Nothing is more confusing than getting a negative comment for something I’ve written because it has an“unrealistic relationship”. Especially when the person is shopping/reading in the fictional romance section.
Like…you’re talking to a writer who has a book series out about a werewolf. I mean…I’m not in the business of being overly realistic.
If writers wrote realistic relationships, we’d all be bored to fucking tears reading page after page about character A and their SO on the sofa binge-watching Parks and Rec and arguing over whether or not slightly burnt popcorn is worth eating. You’d be falling asleep on your kindle as I wrote chapter after chapter about doing bills and dividing up chores, or the one time they spent driving around the city looking for the curry restaurant they wanted to try, but GPS didn’t work, and they each were convinced they HAD seen it somewhere, but A thought it was on one street–and B thought it was on another. They eventually cave, and call the restaurant. They were both wrong.
Thrilling, I know. What a page turner.
And the sex. The sex.
“Can you just…”
“Hold on my knee hurts…”
“Wait there’s something under my ass…oh what the fuck, who put a spoon in the bed?”
“What? I was eating ice cream? WHAT? I had a craving.”
Like…wow if you aren’t hot now……
But seriously, the biggest critique I get is that, “They fell in love too fast,” and the funny part is, at least in my personal experience, that’s the most realistic thing I wrote. My SO and I told each other we loved each other after three dates. And we’re still happy, still married, etc. Of all the things I’ve ever written, falling in love nearly at first sight is one of the most real things that’s ever happened to me. And I know it’s not everyone, but it does happen. It exists.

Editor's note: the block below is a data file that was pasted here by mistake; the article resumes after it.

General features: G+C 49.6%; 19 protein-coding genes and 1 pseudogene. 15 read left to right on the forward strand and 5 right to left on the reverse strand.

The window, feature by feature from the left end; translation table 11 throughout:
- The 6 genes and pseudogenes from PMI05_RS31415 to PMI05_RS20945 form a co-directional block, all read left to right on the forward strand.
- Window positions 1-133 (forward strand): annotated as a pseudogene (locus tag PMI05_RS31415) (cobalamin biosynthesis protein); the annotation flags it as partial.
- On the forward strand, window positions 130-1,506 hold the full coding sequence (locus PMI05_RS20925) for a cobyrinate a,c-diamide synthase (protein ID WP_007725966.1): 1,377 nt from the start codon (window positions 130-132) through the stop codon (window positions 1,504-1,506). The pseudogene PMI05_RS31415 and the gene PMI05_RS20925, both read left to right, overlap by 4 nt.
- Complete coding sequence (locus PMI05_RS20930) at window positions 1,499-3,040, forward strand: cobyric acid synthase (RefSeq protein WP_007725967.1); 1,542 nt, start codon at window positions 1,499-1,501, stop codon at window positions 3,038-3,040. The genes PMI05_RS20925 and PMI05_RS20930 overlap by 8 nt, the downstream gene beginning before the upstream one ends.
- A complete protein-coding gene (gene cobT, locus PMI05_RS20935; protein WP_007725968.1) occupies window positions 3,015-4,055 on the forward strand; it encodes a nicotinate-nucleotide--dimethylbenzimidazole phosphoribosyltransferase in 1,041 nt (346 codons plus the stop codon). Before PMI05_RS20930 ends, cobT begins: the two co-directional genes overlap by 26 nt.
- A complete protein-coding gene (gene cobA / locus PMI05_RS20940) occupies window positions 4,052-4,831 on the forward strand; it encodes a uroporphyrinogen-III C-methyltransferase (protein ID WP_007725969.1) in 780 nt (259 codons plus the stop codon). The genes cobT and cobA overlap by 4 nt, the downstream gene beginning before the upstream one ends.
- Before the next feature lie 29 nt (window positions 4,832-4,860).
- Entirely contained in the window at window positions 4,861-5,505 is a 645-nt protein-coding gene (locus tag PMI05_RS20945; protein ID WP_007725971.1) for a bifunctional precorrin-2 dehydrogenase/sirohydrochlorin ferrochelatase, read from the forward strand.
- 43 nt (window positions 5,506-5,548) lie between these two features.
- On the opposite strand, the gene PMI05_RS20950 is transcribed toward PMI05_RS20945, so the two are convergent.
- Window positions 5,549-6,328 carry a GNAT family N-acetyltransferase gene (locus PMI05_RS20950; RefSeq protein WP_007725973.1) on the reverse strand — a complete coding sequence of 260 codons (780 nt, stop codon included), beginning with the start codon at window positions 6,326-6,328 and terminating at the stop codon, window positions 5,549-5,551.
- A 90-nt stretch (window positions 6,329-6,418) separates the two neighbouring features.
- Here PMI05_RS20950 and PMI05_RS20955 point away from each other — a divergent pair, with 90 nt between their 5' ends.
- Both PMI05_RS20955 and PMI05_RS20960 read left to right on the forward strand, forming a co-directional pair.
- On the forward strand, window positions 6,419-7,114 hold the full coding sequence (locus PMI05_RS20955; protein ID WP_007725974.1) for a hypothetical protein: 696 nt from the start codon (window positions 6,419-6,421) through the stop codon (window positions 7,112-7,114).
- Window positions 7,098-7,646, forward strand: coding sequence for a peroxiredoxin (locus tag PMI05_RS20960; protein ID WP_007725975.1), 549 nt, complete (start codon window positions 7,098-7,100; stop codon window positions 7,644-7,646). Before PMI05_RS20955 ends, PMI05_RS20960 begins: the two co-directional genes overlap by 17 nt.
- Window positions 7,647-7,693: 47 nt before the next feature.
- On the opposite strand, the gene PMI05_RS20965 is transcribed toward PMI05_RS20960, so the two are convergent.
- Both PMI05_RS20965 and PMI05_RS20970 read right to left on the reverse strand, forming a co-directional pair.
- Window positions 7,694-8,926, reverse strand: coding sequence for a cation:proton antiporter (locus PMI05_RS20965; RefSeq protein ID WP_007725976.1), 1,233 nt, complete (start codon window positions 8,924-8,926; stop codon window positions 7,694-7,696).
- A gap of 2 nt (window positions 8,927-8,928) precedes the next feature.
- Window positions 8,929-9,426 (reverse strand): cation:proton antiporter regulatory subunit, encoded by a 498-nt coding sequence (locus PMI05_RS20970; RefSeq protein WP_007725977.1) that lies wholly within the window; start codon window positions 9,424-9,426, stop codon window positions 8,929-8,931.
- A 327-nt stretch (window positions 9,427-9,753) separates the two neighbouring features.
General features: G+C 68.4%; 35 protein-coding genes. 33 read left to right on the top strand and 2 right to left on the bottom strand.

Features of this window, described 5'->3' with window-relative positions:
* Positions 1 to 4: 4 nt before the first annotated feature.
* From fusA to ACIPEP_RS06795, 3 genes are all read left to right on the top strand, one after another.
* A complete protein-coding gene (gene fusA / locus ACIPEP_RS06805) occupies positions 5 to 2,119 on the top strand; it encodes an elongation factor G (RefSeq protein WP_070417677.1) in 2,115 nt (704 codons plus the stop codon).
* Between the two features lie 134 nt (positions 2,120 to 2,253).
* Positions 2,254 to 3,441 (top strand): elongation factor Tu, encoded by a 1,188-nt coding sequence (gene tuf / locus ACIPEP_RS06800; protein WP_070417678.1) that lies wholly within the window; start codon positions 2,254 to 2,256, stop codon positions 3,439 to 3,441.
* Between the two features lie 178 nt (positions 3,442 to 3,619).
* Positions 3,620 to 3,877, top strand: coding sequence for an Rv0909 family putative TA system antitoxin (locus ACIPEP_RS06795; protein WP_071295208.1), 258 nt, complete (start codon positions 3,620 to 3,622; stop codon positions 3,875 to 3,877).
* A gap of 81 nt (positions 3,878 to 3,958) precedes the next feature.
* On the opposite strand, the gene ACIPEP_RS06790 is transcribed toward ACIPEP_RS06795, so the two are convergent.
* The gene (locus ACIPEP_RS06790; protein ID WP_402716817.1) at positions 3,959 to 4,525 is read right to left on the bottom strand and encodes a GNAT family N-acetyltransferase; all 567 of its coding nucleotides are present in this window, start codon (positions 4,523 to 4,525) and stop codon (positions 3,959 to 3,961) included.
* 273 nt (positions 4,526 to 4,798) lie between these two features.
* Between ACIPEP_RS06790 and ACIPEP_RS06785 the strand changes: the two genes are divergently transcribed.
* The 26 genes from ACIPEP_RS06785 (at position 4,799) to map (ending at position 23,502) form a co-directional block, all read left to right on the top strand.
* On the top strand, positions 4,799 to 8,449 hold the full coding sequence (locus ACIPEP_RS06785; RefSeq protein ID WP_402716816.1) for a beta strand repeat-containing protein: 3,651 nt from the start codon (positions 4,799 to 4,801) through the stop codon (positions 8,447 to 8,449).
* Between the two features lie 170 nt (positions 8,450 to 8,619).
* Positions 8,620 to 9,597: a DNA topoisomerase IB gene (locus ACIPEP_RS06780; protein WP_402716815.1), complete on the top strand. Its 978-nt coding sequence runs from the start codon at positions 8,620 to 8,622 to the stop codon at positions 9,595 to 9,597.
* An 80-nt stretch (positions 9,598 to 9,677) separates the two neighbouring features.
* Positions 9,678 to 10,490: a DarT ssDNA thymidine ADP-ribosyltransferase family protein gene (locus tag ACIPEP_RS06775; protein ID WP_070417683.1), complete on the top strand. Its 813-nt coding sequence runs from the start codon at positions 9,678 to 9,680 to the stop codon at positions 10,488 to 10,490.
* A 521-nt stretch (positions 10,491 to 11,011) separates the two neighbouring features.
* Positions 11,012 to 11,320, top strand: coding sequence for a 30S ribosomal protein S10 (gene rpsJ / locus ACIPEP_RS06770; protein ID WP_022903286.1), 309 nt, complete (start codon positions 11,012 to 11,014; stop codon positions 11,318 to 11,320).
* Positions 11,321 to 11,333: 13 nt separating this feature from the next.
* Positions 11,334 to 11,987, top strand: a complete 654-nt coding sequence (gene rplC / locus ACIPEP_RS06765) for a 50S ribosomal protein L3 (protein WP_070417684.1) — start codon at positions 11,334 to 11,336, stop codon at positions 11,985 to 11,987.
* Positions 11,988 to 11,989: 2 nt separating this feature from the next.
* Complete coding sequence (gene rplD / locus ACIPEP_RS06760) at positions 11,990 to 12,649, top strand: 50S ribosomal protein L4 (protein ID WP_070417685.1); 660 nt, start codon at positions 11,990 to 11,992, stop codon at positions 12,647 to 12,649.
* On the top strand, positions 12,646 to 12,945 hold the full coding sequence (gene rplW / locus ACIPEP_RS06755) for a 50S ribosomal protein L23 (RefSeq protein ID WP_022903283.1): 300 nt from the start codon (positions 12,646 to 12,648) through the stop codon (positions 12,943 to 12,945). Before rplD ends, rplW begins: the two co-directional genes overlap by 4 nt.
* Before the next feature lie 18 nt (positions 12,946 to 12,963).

This isn’t to discourage people from leaving reviews or comments, either, but it’s maybe just a reminder that we aren’t reading romance novels, or fanfic, or fiction at all–because we want reality. We read fiction because we want an escape from it. We want the whirlwind romance and happy endings, and resolved drama because real life isn’t always any of that. It’s okay for a fiction novel to be unrealistic. It is, after all, fiction.
A girl fights a Pokemon character in a parking lot and gets sucked into a Pokeball. A mustachioed man, pretending to be El Chapo, runs through a cave, then a fast food restaurant, and then a mall, in search of Donald Trump, who viewers see video of making denigrating comments about Mexicans. A young man satirizes the spare dishes presented in fancy restaurants.
These are the types of wacky, of-the-moment videos that will be missed, now that Twitter is winding down its video app, Vine. (To be clear, Vine says it won’t delete its videos. As least, for now. They will be preserved for your perusal.)
And though people all across the internet are eulogizing Vine for its “mirthful” videos and for the gaping six-second hole it’ll leave in our collective hearts, this is also a particular loss for young people of color. Vine is home to a distinctly younger — and browner and blacker — user base. According to a Pew Research Center survey last year, almost a quarter of teens used Vine; and of those surveyed, 31 percent identified as black (non-Hispanic) and 24 percent as Hispanic.
In its short lifetime, Vine became a powerful platform for protests over police-involved shootings. Black and brown activists shared videos from places such as Ferguson, Mo., providing a visceral understanding of those events.
Vine was especially crucial for incubating black talent and launching careers.